//
you're reading...

Career Advice

Giving a Good Interview

By now you’ve mastered the art of the cover letter and your resume is perfect. You’ve been called in for interview after interview but something isn’t working because you haven’t even managed to get a second interview let alone a job offer. The first couple of times it happened you figured it was them. Now, though, you’re pretty sure it’s you.

According to TalentClick, a company that specializes in helping companies with their pre-employment assessment intern 3needs, “poor on the job performance had more to do with “fit” than skills and abilities. This means that more and more companies (and hiring managers) are realizing that they need to concentrate on building good teams—even if that means hiring someone whose resume isn’t as impressive or whose credentials aren’t quite as fancy as someone else’s.

You need to make sure that you make the best possible impression from the second you walk into the office until well after you leave. Here is how you do that.

1. Evaluate

Before you send out another job application or accept another interview, take some time to evaluate yourself. What is it, exactly; that you are going to bring to a company’s table? Taking time to really figure this out isn’t hubris. It’s the answer to the ultimate question: why should a company hire you over everybody else that sent in their resumes?

2. Communicate Clearly

Do you know what most hiring managers and team leaders are looking for? It is a human being who can communicate fail an interviewclearly and well. More than anything else, it is important that you are able to articulate your thoughts and ideas—in speech and text. If you can’t string a sentence together without the words “it’s like” “Um” “you know” and “I was all, like, dude…” you have some work to do. Work with someone on your communication skills. Take a class in interpersonal communication at your local community college; ask a former teacher or advisor to help you. At the very least, do a few practice interviews with a friend.

3. Learn How to Listen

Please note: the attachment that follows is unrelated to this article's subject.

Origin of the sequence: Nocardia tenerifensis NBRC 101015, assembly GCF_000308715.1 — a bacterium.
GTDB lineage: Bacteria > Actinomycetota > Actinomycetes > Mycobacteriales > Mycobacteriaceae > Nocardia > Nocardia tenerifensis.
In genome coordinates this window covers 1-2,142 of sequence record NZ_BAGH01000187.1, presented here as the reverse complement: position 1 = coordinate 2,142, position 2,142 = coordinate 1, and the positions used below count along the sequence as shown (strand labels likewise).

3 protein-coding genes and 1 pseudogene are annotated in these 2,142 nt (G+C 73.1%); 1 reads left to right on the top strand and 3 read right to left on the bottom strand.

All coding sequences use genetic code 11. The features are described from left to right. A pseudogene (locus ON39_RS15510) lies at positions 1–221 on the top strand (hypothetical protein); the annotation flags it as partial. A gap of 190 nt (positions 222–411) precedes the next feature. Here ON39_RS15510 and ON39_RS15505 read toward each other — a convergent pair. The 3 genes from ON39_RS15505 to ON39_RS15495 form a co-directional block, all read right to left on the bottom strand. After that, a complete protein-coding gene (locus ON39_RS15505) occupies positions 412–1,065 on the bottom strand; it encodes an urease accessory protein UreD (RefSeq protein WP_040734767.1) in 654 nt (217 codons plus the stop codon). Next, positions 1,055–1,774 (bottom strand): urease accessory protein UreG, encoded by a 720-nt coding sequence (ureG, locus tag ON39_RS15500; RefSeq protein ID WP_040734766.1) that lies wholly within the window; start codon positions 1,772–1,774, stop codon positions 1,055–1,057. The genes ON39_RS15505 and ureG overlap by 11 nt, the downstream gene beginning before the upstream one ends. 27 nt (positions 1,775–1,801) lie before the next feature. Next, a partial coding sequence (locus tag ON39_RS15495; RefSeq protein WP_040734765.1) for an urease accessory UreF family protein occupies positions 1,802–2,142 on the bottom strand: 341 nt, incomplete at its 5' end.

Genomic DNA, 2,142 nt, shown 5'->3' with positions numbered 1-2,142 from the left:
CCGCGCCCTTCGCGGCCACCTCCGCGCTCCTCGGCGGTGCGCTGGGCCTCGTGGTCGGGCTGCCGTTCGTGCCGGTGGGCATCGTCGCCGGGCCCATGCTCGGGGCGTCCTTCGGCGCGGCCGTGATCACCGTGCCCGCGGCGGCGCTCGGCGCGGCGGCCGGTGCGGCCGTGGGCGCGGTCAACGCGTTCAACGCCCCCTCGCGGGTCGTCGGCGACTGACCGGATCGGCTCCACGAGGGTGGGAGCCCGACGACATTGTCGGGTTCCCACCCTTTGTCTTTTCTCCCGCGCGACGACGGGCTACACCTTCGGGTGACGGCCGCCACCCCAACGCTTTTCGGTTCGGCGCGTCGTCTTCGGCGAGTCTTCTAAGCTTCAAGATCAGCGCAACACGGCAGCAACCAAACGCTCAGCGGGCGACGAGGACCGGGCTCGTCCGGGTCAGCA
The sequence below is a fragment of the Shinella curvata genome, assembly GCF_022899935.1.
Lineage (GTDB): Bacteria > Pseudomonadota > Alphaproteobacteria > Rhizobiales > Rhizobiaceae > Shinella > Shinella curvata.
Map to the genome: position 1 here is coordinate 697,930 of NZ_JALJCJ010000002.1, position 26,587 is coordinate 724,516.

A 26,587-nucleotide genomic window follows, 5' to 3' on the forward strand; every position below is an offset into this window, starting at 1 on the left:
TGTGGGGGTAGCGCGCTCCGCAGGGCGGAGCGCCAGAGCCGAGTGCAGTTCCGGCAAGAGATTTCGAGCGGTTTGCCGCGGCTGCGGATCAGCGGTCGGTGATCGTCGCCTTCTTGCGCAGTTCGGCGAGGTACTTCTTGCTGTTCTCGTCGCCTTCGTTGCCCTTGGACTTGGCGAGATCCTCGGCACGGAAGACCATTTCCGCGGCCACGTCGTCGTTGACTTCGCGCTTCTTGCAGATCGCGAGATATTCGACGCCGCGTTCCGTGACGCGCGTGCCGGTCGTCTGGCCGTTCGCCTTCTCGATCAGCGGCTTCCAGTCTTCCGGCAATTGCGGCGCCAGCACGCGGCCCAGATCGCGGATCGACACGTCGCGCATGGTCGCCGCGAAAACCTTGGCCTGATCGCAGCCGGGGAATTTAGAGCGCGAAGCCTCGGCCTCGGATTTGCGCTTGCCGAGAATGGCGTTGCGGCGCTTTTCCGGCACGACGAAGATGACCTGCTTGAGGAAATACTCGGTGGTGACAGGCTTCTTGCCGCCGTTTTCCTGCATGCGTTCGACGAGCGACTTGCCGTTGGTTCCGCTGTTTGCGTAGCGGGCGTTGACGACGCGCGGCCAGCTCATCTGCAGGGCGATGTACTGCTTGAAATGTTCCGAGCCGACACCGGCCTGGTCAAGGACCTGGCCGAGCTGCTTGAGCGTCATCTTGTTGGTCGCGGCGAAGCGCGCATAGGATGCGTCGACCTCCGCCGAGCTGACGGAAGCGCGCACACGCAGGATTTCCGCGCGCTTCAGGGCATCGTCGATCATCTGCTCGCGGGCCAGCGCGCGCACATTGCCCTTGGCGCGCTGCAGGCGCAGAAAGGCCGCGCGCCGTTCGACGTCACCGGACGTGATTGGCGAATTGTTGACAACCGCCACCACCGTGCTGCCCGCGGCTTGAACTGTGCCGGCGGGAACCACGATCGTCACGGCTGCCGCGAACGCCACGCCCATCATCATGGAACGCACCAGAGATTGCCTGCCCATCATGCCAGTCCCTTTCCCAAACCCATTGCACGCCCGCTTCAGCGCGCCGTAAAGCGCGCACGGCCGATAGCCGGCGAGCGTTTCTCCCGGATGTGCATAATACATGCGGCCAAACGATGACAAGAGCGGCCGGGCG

Active listening is where you really pay attention to a question or statement and then respond accordingly. Focus on your interviewer(s) and not on your response. It is okay—heck, it is actually better—to take a moment to think about what they’ve asked than to jump in with a canned answer. It shows that you were paying attention and that you value what they said and helps you ensure that you are actually answering what’s been asked instead of what you think was asked because you stopped listening halfway through the question.

4. Do Your Research

Learn as much as you can about the company and the people you will potentially be working with. Be able to talk about at least three company/team-specific issues or projects that you can either help solve or that you would like to be a part of. This shows that you are interested in exactly what is being offered and not just whatever you’re hired to do. It shows you care and that you’re ready to work with the people they already have on hand.

5. Manners Matter

Always thank your interviewer for her time at the end of your session. Shake her hand. Then, a few days later you can either call or email to repeat your thanks and to find out whether or not there is anything else you can do to increase your chances for a second interview (or the job itself).  A simple “I’m just calling to thank you again for taking the time to meet with me. I really do appreciate it. I hope that if you have any questions or think of anything I can do to clarify my answers or help you evaluate my application you’ll let me know!” Is perfectly fine.

Remember: it’s okay to be human. It’s good to have questions. You don’t need to present yourself as God’s Gift. In fact, these days, that could actively work against you!

Good luck out there!

 

Discussion

No comments yet.

Post a Comment


Follow

Get every new post on this blog delivered to your Inbox.

Join other followers: